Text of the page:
Convictions for Sodomy to be quashed under new Bill

via Stuff: Boxes said to hold 800,000 signatures on the petition against gay law reform arrive at Parliament

All the conscience vote issues appear to be coming up in parliament at once.

A bill to expunge the historical convictions of gay men charged with homosexual activity has been introduced to Parliament.

The Criminal Records (Expungement of Convictions for Historical Homosexual Offences) Bill was announced in February by Justice Minister Amy Adams.

It will set up a system where men charged with consensual homosexual conduct (or their families) under old laws can apply to have those convictions wiped from the record.

There won’t be too many people this applies to, but I can imagine it is no fun to have to declare a conviction applying for visas or jobs.   

“The tremendous hurt and stigma suffered by those who were affected can never be fully undone, but I hope that this Bill will go some way toward addressing that,” Adams said.

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“This Bill introduces the first ever expungement scheme in New Zealand.”

“The scheme requires case-by-case assessments of the relevant facts to determine whether the conduct a person was charged with is still unlawful today. The decision will be made by the Secretary for Justice, without the need for a court hearing or for applicants to appear in person.”

Homosexual sex was legalised in 1986 after a firestorm of protests and counter-protests, but the convictions under the old law still stand.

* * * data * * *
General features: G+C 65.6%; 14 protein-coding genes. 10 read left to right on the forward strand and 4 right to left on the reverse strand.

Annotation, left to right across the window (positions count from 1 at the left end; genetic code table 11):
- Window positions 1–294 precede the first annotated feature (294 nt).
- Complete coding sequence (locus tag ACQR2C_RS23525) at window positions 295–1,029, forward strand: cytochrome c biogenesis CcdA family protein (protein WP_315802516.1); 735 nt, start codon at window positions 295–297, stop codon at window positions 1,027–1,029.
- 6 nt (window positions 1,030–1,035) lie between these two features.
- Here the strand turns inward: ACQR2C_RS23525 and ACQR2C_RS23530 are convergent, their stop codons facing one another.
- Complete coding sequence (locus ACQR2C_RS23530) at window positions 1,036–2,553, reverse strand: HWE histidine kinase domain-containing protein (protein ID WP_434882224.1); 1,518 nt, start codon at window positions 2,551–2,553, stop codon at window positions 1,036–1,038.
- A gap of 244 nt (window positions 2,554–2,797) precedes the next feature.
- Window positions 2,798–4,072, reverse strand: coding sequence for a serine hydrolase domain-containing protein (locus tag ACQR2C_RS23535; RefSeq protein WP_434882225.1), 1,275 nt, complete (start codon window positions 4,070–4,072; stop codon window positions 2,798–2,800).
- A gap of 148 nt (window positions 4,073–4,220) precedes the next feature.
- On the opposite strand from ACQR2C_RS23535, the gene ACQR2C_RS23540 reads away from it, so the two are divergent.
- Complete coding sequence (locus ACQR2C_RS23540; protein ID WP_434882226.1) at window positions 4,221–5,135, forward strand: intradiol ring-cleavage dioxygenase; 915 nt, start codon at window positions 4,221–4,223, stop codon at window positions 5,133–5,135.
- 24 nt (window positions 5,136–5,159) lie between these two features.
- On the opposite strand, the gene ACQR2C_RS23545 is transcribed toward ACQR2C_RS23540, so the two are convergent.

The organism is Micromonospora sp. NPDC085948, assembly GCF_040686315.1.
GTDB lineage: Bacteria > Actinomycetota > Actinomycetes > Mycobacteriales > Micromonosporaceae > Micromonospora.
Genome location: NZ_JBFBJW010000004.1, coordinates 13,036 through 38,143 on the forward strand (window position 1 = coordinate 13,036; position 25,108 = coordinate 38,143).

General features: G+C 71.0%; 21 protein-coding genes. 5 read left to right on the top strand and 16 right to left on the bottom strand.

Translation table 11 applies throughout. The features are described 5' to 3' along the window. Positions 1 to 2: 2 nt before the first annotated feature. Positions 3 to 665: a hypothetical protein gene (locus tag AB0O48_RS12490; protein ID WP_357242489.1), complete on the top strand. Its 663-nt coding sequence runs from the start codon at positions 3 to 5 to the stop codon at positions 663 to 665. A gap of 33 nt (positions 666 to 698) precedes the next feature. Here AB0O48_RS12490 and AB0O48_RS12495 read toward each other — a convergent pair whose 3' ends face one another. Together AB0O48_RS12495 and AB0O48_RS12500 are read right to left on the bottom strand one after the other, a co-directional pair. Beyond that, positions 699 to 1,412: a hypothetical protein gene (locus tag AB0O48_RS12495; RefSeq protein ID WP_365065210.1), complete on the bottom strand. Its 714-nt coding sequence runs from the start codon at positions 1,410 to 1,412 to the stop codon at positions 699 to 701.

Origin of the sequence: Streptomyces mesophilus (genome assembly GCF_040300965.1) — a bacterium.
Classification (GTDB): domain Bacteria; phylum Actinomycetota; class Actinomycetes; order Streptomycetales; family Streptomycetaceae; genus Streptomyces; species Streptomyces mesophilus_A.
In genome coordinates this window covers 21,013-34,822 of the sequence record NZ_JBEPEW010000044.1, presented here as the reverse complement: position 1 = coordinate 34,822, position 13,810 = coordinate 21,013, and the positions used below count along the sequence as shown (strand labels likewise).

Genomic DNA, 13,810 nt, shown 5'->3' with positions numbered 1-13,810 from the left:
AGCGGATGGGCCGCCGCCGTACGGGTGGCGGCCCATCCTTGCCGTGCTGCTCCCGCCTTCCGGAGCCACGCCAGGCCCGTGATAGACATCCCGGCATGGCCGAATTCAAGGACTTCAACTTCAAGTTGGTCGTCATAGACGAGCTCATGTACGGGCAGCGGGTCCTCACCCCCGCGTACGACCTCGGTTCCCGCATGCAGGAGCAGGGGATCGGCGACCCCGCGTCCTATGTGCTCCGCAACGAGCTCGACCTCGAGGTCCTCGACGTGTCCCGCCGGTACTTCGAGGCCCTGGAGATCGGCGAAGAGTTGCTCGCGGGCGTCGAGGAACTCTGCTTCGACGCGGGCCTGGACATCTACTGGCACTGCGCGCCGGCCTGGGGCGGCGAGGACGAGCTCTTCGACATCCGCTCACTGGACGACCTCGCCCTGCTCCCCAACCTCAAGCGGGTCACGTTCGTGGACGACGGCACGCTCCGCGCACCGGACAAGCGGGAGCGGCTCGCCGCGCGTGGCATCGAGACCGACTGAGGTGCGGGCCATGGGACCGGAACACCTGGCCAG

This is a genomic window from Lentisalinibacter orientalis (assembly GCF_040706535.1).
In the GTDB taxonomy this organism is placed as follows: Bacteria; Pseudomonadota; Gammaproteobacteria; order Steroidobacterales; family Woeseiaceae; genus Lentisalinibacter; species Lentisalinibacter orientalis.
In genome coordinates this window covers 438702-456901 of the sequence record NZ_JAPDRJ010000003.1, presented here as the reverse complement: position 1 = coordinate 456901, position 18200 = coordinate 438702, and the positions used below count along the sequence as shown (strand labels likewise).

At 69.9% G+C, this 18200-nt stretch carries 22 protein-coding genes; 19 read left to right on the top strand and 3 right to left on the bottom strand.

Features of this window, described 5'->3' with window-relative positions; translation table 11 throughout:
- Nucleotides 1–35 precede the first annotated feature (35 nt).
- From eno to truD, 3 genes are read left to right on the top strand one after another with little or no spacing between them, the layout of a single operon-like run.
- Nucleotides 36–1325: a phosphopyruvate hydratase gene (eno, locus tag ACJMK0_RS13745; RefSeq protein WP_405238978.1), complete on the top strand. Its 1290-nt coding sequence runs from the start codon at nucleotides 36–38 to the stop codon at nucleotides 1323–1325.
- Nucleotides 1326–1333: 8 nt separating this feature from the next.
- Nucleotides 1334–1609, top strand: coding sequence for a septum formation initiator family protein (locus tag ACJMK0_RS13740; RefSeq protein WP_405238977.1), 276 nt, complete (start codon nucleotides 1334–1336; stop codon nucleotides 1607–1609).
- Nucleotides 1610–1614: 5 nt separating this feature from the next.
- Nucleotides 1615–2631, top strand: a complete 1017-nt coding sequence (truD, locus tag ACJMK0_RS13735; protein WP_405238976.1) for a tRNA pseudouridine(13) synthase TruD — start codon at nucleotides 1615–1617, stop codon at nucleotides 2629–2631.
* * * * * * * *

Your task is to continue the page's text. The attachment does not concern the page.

The move to expunge the convictions came after a petition was presented to MPs last year.

“This conviction still leads, after 53 years, to self-hatred, worthlessness, unjustified guilt and shame,” one man wrote in a submission to Parliament.

Legal or not, picking up your next blowjob at the park toilets isn’t going to increase your self-worth just because the conviction is expunged.

But hey, in the scheme of things, let’s just do it.   Having a criminal conviction for consensual sex between legal adults is in and of itself an anathema in today’s world.   Western civilisation must try to rise above that.

 

– Stuff


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As much at home writing editorials as being the subject of them, Cam has won awards, including the Canon Media Award for his work on the Len Brown/Bevan Chuang story. When he’s not creating the news, he tends to be in it, with protagonists using the courts, media and social media to deliver financial as well as death threats.

They say that news is something that someone, somewhere, wants kept quiet. Cam Slater doesn’t do quiet and, as a result, he is a polarising, controversial but highly effective journalist who takes no prisoners.

He is fearless in his pursuit of a story.

Love him or loathe him, you can’t ignore him.

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